17 August 2019

What would make your life in Chad more luxurious?

The question floated across the air-conditioned, well-decorated, carpeted living room to where I sat catching up with old friends, supported by soft couch cushions, drinking ice water and eating vegetable chips. I thought for a moment and then sheepishly mentioned the item I'd been considering splurging on and taking with me to Chad--a cooler for transporting refrigerated groceries from the capital. Totally not necessary, but would be nice to have. Luxury. I was stunned by my friend's generosity when she announced that she was going to buy it for me.

On reflection, and on returning to Chad, I have to admit that her question, "what would make your life in Chad more luxurious"--is hard to answer because of how luxurious my life already is. Life in Chad redefines a Westerner's perception of luxury. What is luxury, really?

  • Enough food to eat and the health and appetite to enjoy it
  • Even more luxurious--chili and cornbread on a cold, rainy day (cold being relative, maybe low 70s F after living in Chad)
  • Lentils (can't be bought in the local market, so we stock up when we come back from larger towns)
  • Homemade tortillas from dry corn that has been boiled and hand-ground into masa
  • Cheese
  • Chocolate
  • Ok, no more food because this could go on forever
  • Clean running water, even clean ice
  • A warm shower (not usually available here)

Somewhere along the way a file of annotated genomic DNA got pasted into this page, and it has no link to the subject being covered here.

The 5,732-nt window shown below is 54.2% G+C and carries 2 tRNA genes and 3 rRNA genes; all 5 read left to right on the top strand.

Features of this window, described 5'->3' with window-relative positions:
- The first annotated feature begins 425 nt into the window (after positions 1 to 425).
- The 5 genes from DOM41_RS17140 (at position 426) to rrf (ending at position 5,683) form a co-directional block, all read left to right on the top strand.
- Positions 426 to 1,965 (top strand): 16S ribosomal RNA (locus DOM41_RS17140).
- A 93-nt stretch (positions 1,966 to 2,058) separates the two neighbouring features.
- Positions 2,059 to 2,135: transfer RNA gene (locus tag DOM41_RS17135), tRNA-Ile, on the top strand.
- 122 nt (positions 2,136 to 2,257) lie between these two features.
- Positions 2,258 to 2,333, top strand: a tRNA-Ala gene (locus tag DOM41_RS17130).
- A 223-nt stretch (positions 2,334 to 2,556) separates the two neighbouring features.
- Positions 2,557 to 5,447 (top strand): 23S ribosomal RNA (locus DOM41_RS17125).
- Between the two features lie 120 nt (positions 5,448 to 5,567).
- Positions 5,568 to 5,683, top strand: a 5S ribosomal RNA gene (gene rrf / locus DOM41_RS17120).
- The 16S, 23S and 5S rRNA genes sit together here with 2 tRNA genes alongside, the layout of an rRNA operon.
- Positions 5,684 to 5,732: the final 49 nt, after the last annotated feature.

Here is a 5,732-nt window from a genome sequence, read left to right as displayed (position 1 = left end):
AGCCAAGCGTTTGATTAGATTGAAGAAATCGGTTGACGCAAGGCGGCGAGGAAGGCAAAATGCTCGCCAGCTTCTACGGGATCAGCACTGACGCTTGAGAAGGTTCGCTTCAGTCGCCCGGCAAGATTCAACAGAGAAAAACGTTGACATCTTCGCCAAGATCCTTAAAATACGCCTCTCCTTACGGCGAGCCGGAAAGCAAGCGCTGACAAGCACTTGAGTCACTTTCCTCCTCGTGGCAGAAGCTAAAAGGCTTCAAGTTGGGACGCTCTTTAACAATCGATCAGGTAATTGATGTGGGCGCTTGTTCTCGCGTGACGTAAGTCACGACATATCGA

• Access to work and the health and ability to do it--even more luxurious to have a fulfilling, meaningful job
  • Bug spray (not available locally)
  • Eating fresh fruit from the tree--papayas and bananas in January, mangoes in April, guavas in August
  • Education, especially if you learn to read, even more if that education continues through secondary school, let alone university or post-graduate education
  • Having close family and friends and the opportunity to see them sometimes
  • A real soccer ball
  • A toilet, maybe even a flushing one, and the knowledge of why it's important to use it instead of the nearest field
  • More than one set of clothing
  • Shoes, especially having more than one pair
  • Access to medical care (this is often restricted in various ways--including finances, roads, culture, and a limited national formulary)
  • A cell phone, especially a smart phone and internet access

You may think that some of these are basic human rights, not luxuries. I might agree with you. But when you realize how many people go without every single item on this list, you really start to appreciate them instead of taking them for granted.